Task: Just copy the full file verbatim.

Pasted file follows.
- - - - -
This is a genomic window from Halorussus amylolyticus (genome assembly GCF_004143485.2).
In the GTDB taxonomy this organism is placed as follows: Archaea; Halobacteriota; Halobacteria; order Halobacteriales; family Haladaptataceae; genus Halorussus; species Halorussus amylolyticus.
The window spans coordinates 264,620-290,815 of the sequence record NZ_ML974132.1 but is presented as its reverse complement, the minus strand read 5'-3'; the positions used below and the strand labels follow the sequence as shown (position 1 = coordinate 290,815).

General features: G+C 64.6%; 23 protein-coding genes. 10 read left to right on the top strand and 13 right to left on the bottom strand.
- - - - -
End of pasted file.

This is a genomic window from Halorussus amylolyticus (genome assembly GCF_004143485.2).
In the GTDB taxonomy this organism is placed as follows: Archaea; Halobacteriota; Halobacteria; order Halobacteriales; family Haladaptataceae; genus Halorussus; species Halorussus amylolyticus.
The window spans coordinates 264,620-290,815 of the sequence record NZ_ML974132.1 but is presented as its reverse complement, the minus strand read 5'-3'; the positions used below and the strand labels follow the sequence as shown (position 1 = coordinate 290,815).

General features: G+C 64.6%; 23 protein-coding genes. 10 read left to right on the top strand and 13 right to left on the bottom strand.